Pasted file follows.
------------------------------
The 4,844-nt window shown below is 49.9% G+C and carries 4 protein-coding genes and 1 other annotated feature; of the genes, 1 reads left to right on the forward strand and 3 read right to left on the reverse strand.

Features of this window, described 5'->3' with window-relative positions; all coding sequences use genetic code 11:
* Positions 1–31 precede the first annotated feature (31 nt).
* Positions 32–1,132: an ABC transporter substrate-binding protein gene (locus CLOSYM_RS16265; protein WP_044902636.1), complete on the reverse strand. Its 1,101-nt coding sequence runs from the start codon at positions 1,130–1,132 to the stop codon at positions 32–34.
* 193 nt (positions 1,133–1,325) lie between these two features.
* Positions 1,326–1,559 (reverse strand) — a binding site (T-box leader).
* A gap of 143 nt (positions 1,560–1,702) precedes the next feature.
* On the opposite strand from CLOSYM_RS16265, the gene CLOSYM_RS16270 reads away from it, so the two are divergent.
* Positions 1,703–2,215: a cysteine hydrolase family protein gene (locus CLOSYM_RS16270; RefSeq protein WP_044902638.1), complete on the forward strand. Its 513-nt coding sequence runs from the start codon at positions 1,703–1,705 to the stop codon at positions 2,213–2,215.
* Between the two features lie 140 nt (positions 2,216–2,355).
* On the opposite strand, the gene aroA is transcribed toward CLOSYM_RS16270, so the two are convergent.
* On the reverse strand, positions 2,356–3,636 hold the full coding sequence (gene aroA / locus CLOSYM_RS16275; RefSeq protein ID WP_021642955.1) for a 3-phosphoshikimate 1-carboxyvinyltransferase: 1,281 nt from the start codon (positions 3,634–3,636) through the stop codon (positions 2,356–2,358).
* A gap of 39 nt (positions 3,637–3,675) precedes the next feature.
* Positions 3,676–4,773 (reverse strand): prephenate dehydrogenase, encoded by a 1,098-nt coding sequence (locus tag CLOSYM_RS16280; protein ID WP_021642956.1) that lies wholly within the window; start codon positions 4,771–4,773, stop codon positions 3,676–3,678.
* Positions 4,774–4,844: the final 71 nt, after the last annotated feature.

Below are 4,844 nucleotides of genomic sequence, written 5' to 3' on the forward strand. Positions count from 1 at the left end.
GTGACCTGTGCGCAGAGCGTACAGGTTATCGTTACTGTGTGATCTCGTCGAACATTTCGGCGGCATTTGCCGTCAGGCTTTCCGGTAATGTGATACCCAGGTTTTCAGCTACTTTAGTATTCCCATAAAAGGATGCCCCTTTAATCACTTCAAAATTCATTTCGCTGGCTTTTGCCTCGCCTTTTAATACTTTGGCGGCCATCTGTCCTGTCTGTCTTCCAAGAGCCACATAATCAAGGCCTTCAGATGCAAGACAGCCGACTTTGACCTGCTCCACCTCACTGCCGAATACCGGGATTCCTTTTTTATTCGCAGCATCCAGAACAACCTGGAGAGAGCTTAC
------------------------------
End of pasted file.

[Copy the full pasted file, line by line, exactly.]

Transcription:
The 4,844-nt window shown below is 49.9% G+C and carries 4 protein-coding genes and 1 other annotated feature; of the genes, 1 reads left to right on the forward strand and 3 read right to left on the reverse strand.

Features of this window, described 5'->3' with window-relative positions; all coding sequences use genetic code 11:
* Positions 1–31 precede the first annotated feature (31 nt).
* Positions 32–1,132: an ABC transporter substrate-binding protein gene (locus CLOSYM_RS16265; protein WP_044902636.1), complete on the reverse strand. Its 1,101-nt coding sequence runs from the start codon at positions 1,130–1,132 to the stop codon at positions 32–34.
* 193 nt (positions 1,133–1,325) lie between these two features.
* Positions 1,326–1,559 (reverse strand) — a binding site (T-box leader).
* A gap of 143 nt (positions 1,560–1,702) precedes the next feature.
* On the opposite strand from CLOSYM_RS16265, the gene CLOSYM_RS16270 reads away from it, so the two are divergent.
* Positions 1,703–2,215: a cysteine hydrolase family protein gene (locus CLOSYM_RS16270; RefSeq protein WP_044902638.1), complete on the forward strand. Its 513-nt coding sequence runs from the start codon at positions 1,703–1,705 to the stop codon at positions 2,213–2,215.
* Between the two features lie 140 nt (positions 2,216–2,355).
* On the opposite strand, the gene aroA is transcribed toward CLOSYM_RS16270, so the two are convergent.
* On the reverse strand, positions 2,356–3,636 hold the full coding sequence (gene aroA / locus CLOSYM_RS16275; RefSeq protein ID WP_021642955.1) for a 3-phosphoshikimate 1-carboxyvinyltransferase: 1,281 nt from the start codon (positions 3,634–3,636) through the stop codon (positions 2,356–2,358).
* A gap of 39 nt (positions 3,637–3,675) precedes the next feature.
* Positions 3,676–4,773 (reverse strand): prephenate dehydrogenase, encoded by a 1,098-nt coding sequence (locus tag CLOSYM_RS16280; protein ID WP_021642956.1) that lies wholly within the window; start codon positions 4,771–4,773, stop codon positions 3,676–3,678.
* Positions 4,774–4,844: the final 71 nt, after the last annotated feature.

Below are 4,844 nucleotides of genomic sequence, written 5' to 3' on the forward strand. Positions count from 1 at the left end.
GTGACCTGTGCGCAGAGCGTACAGGTTATCGTTACTGTGTGATCTCGTCGAACATTTCGGCGGCATTTGCCGTCAGGCTTTCCGGTAATGTGATACCCAGGTTTTCAGCTACTTTAGTATTCCCATAAAAGGATGCCCCTTTAATCACTTCAAAATTCATTTCGCTGGCTTTTGCCTCGCCTTTTAATACTTTGGCGGCCATCTGTCCTGTCTGTCTTCCAAGAGCCACATAATCAAGGCCTTCAGATGCAAGACAGCCGACTTTGACCTGCTCCACCTCACTGCCGAATACCGGGATTCCTTTTTTATTCGCAGCATCCAGAACAACCTGGAGAGAGCTTAC